The following chart shows the yield differences between the US10-year and the US3-month over the past decade. In late 2006, the yield inverted for a few months and that followed by the 2008 financial crisis and the US economic recessions (the grey area). After more than 10 years, we are back in the negative area.
10-Year Treasury Constant Maturity Minus 3-Month Treasury Constant Maturity (Source: Federal Reserve Bank of St. Louis)
Slowing manufacturing activity is another concern. The latest IHS JP Morgan Global Manufacturing PMI slipped to 49.4 in June, the lowest level since October 2012. Anything below 50 means manufacturing activity was in contraction. Economists pointed out that the June reading is the second consecutive month of deterioration, partly attributed to the trade war between the US and China.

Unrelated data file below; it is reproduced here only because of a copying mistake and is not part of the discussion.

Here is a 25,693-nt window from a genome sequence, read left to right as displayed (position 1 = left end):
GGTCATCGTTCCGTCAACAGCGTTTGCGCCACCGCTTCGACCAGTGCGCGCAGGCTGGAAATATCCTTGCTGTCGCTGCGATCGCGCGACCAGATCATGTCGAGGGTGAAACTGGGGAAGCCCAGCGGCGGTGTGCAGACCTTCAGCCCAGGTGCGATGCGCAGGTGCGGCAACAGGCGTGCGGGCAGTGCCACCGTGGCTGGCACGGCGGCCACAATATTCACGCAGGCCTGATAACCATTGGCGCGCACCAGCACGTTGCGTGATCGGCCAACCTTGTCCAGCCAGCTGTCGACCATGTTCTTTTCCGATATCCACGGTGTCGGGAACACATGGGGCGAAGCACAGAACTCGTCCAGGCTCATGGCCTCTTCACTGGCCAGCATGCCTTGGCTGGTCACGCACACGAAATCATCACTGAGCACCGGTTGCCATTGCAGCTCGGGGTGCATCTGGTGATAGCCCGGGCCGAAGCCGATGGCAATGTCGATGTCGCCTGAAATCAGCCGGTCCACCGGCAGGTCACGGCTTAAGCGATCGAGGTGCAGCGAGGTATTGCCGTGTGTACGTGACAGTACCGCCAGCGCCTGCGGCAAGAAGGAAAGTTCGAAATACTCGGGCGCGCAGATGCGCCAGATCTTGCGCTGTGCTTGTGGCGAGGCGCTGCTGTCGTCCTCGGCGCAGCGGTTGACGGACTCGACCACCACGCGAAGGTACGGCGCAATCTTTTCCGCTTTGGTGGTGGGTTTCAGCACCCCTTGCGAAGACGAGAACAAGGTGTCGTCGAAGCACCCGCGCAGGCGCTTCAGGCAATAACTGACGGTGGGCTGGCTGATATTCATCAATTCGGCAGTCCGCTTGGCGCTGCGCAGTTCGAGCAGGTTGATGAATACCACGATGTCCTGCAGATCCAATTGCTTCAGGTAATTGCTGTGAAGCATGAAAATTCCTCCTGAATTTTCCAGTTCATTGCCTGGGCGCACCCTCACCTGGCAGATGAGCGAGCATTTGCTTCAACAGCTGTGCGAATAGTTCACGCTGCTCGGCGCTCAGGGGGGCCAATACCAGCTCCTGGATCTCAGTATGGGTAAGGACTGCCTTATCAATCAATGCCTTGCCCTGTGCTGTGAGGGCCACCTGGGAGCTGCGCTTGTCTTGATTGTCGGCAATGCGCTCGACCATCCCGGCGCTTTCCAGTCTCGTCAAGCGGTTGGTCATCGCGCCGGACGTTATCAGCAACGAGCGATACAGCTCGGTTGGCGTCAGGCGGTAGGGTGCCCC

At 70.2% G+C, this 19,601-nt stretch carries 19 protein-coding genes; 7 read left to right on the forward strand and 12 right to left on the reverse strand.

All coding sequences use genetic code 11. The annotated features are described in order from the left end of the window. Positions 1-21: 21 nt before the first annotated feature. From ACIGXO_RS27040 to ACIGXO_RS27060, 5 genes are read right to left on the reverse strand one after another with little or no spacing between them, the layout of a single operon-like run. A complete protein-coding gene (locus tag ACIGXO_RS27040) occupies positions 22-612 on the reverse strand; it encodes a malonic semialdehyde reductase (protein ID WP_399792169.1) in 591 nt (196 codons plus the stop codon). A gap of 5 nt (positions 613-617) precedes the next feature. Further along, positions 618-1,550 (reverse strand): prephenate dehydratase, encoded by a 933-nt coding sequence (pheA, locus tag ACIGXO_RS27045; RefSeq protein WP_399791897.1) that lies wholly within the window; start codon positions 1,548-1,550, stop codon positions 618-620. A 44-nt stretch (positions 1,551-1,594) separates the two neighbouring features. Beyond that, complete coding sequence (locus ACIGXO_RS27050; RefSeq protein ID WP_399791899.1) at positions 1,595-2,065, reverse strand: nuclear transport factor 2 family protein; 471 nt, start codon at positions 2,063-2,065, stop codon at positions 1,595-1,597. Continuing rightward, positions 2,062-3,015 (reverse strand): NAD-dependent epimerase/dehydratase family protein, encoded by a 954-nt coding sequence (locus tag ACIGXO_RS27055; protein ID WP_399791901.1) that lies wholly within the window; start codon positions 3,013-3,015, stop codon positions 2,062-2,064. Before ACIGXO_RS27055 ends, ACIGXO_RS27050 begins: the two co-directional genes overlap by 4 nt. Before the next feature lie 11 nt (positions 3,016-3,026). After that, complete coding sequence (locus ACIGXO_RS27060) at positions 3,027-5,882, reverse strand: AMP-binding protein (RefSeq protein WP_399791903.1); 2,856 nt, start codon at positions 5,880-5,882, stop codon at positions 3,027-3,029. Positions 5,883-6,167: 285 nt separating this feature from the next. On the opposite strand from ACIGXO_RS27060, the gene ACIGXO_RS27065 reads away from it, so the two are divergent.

JPMorgan Global Manufacturing PMI (Source: IHS Markit; JP Morgan)
The lower global PMI was also in-line with the data in the US domestically. Cass Freight Shipments Index measures freight expenditures and shipment volumes from the entire Cass client base, it broadly represents the manufacturing activity locally in the US. The index dropped -5.3% in June following a -6.0% drop in May, back to the level where the China stock market bubble burst in 2015–16.
(Source: Cass Information Systems)
In times of turbulence and uncertainty, Bitcoin could be a safe-haven asset while mainstream markets tumble. Its uniqueness and distinction properties are unlike traditional assets. Yet, Bitcoin shares a lot of qualities with gold, the oldest continuously-used form of money in the world, and that could potentially open a new dimension for investors to hedge against financial crises, or as an investment over the course of normal economic cycles.
Unlike the currencies in the modern world, gold can’t be printed out by central banks. Even with advanced technology, gold can’t be created chemically. Part of gold’s value is essentially tied to its supply. Since the times of ancient Egypt and ancient Rome, and even well before, it has been accepted as a reliable store of wealth.